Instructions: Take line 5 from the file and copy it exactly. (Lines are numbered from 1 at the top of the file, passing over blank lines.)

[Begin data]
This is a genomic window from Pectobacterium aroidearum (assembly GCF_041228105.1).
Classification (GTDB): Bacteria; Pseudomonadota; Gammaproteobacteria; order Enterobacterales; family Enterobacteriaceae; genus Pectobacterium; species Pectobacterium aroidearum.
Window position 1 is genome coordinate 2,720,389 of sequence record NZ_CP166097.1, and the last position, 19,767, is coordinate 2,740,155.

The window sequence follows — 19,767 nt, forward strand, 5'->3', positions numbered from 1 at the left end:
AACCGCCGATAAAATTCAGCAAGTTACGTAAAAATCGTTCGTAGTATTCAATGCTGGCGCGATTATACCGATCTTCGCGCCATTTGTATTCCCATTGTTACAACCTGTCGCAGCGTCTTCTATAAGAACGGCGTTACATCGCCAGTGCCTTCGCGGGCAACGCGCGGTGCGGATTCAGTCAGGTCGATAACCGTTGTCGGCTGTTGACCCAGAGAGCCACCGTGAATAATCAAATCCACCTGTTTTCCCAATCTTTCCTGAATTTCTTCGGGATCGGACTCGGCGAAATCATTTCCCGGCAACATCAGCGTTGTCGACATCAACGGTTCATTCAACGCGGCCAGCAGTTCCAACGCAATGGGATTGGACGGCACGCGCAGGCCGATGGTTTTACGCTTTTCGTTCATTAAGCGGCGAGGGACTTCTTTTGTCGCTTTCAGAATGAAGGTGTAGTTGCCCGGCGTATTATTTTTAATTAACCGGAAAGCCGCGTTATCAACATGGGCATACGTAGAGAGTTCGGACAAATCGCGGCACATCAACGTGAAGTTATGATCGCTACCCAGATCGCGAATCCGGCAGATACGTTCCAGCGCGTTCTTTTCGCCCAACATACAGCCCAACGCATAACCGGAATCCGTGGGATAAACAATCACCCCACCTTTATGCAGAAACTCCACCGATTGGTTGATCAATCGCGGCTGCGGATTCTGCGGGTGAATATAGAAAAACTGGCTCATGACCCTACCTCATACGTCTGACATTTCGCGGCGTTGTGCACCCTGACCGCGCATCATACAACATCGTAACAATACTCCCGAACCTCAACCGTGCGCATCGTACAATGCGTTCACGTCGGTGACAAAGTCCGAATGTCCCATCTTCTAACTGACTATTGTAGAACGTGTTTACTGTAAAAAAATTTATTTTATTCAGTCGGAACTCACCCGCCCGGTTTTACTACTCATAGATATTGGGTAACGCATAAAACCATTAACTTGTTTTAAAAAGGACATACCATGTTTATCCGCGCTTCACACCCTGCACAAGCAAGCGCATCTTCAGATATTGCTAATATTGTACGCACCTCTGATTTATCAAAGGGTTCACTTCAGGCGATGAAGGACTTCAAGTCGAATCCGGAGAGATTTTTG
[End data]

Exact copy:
AACCGCCGATAAAATTCAGCAAGTTACGTAAAAATCGTTCGTAGTATTCAATGCTGGCGCGATTATACCGATCTTCGCGCCATTTGTATTCCCATTGTTACAACCTGTCGCAGCGTCTTCTATAAGAACGGCGTTACATCGCCAGTGCCTTCGCGGGCAACGCGCGGTGCGGATTCAGTCAGGTCGATAACCGTTGTCGGCTGTTGACCCAGAGAGCCACCGTGAATAATCAAATCCACCTGTTTTCCCAATCTTTCCTGAATTTCTTCGGGATCGGACTCGGCGAAATCATTTCCCGGCAACATCAGCGTTGTCGACATCAACGGTTCATTCAACGCGGCCAGCAGTTCCAACGCAATGGGATTGGACGGCACGCGCAGGCCGATGGTTTTACGCTTTTCGTTCATTAAGCGGCGAGGGACTTCTTTTGTCGCTTTCAGAATGAAGGTGTAGTTGCCCGGCGTATTATTTTTAATTAACCGGAAAGCCGCGTTATCAACATGGGCATACGTAGAGAGTTCGGACAAATCGCGGCACATCAACGTGAAGTTATGATCGCTACCCAGATCGCGAATCCGGCAGATACGTTCCAGCGCGTTCTTTTCGCCCAACATACAGCCCAACGCATAACCGGAATCCGTGGGATAAACAATCACCCCACCTTTATGCAGAAACTCCACCGATTGGTTGATCAATCGCGGCTGCGGATTCTGCGGGTGAATATAGAAAAACTGGCTCATGACCCTACCTCATACGTCTGACATTTCGCGGCGTTGTGCACCCTGACCGCGCATCATACAACATCGTAACAATACTCCCGAACCTCAACCGTGCGCATCGTACAATGCGTTCACGTCGGTGACAAAGTCCGAATGTCCCATCTTCTAACTGACTATTGTAGAACGTGTTTACTGTAAAAAAATTTATTTTATTCAGTCGGAACTCACCCGCCCGGTTTTACTACTCATAGATATTGGGTAACGCATAAAACCATTAACTTGTTTTAAAAAGGACATACCATGTTTATCCGCGCTTCACACCCTGCACAAGCAAGCGCATCTTCAGATATTGCTAATATTGTACGCACCTCTGATTTATCAAAGGGTTCACTTCAGGCGATGAAGGACTTCAAGTCGAATCCGGAGAGATTTTTG